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Egypt: Change system that bred rights abuses, says Pillay

Egypt: HC calls for change

01 February 2011

عربي| English

GENEVA (1 February 2011) – The UN High Commissioner for Human Rights Navi Pillay on Tuesday praised the extraordinary popular movement in Egypt, said she was deeply alarmed by the sharp rise in casualties over the past few days, and urged the authorities to listen to the demands of the Egyptian people for fundamental reforms to improve human rights and democracy.

“The popular movement in Egypt, unprecedented in recent decades, has for the most part been carried out in a courageous and peaceful manner,” Pillay said. “The whole world is watching how the President and the reconfigured government will react to the continuing protests demanding a radical change to a wide range of civil, political, social, cultural and economic rights.”

Pillay noted that Article 21 of the Universal Declaration of Human Rights clearly lays down the political rights of the people, stating that “The will of the people shall be the basis of the authority of government.”

“Casualties have been mounting on a daily basis, with unconfirmed reports suggesting as many as 300 people may have been killed so far, more than 3,000 injured and hundreds arrested,” Pillay said. “I urge the Egyptian authorities to ensure police and other security forces scrupulously avoid excessive use of force, and there needs to be a full investigation into the role of security forces in the violence that occurred over the past few days.”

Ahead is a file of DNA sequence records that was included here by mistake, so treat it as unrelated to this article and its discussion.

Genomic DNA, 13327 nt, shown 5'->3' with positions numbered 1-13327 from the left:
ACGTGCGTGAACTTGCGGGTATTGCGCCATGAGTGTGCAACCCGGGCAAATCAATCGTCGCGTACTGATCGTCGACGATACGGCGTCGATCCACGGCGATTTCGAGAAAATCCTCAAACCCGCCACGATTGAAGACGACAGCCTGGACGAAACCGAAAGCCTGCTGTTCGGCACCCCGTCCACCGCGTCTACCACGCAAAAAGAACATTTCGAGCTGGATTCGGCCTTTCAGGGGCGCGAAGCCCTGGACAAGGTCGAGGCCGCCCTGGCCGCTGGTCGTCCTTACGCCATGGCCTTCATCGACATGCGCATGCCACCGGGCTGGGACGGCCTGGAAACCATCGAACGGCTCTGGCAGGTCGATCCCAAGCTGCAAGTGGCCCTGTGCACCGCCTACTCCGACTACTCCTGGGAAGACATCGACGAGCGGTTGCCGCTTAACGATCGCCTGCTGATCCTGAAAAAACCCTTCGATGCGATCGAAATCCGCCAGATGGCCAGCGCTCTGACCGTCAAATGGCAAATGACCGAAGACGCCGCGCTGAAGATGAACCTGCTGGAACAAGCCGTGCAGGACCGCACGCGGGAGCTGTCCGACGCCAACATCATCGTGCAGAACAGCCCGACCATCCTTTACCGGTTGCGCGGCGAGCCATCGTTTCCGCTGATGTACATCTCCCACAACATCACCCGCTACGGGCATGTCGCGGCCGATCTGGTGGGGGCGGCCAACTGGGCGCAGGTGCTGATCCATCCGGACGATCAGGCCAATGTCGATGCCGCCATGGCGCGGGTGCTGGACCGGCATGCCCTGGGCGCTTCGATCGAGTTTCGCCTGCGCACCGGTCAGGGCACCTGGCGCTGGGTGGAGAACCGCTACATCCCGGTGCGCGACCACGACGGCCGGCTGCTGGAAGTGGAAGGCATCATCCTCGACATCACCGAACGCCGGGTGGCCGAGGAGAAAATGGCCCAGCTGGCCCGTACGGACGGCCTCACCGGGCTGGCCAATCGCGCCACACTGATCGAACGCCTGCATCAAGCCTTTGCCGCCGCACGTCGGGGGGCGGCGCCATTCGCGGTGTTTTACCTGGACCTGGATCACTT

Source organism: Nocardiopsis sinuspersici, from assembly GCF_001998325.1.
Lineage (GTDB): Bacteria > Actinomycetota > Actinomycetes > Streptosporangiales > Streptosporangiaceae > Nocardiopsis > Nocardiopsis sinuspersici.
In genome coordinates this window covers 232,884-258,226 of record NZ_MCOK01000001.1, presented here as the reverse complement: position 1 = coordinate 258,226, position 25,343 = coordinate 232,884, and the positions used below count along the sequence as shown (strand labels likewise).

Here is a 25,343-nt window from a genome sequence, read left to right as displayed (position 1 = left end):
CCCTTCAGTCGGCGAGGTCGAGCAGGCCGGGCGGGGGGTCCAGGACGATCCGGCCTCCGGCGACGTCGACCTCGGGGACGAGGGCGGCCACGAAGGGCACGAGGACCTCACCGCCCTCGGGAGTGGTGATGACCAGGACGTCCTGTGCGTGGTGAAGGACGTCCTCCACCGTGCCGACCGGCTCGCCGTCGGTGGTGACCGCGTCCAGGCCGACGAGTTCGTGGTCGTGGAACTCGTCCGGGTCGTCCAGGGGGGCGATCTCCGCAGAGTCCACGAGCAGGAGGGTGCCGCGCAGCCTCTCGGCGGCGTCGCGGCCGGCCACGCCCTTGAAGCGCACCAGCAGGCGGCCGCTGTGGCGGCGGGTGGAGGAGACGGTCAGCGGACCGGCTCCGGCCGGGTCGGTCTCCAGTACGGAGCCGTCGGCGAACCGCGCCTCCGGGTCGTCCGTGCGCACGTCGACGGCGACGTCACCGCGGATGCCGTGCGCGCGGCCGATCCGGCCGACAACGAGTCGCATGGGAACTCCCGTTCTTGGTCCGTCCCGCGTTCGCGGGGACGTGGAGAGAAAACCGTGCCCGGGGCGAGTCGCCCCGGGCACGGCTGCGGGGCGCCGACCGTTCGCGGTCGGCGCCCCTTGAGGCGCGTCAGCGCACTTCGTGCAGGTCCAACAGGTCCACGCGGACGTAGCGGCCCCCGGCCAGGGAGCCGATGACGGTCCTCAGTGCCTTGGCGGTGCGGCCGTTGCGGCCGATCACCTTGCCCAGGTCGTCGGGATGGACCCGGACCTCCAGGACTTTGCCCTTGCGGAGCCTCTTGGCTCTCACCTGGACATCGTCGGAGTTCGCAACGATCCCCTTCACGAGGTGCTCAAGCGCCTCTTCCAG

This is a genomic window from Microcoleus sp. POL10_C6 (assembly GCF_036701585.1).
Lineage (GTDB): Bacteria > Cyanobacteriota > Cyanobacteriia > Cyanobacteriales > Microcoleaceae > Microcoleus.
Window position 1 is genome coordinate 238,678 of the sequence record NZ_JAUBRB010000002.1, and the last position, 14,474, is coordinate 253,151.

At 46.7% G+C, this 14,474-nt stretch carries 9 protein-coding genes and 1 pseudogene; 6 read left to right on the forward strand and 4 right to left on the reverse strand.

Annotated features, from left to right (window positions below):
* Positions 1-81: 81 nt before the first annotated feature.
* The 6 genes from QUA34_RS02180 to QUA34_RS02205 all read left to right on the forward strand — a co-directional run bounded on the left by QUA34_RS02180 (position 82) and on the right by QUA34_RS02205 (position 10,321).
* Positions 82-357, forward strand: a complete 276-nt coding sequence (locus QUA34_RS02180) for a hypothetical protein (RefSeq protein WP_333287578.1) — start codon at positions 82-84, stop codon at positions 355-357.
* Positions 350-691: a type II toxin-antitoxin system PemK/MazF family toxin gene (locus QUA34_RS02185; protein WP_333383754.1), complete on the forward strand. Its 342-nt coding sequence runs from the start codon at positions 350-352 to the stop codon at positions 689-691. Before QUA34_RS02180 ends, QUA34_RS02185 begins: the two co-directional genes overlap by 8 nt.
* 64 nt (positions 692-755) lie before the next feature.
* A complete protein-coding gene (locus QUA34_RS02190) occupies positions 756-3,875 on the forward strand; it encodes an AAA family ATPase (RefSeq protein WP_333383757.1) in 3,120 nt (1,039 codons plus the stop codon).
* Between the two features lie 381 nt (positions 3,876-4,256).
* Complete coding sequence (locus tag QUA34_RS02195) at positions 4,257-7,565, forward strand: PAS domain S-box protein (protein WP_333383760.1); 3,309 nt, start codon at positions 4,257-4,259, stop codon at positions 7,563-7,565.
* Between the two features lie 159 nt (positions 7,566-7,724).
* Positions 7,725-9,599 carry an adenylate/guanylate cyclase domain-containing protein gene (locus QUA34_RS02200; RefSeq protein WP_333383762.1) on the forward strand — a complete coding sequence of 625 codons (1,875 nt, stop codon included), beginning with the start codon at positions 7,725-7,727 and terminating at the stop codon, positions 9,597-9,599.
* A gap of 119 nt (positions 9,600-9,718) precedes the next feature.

“The authorities have a clear responsibility to protect civilians, including their right to life, and to freedom of assembly and freedom of expression,” she said. “People must not be arbitrarily detained, simply for protesting or for expressing their political opinions – however unwelcome those opinions may be to those in power.”

Egypt’s longer-term record on human rights is a key factor in the protests, Pillay said. “The population appears to be clearly rejecting a system that has deprived people of fundamental rights, and has committed a range of serious abuses, including widespread acts of torture.” Under international law, torture is illegal under all circumstances, including during a conflict or a state of emergency.

The High Commissioner quoted the preamble of the Universal Declaration of Human Rights which states: “‘It is essential, if man is not to be compelled to have recourse, as a last resort, to rebellion against tyranny and oppression, that human rights should be protected by rule of law.’”

“I believe the Egyptian Government, by maintaining an emergency law for thirty years, has clearly shown that human rights have not been one of its prime concerns,” she added. The emergency law was enacted in 1981, in the wake of the assassination of President Sadat, and has never been lifted, even though Egypt has not experienced a war, or serious civil strife, in the three decades since then.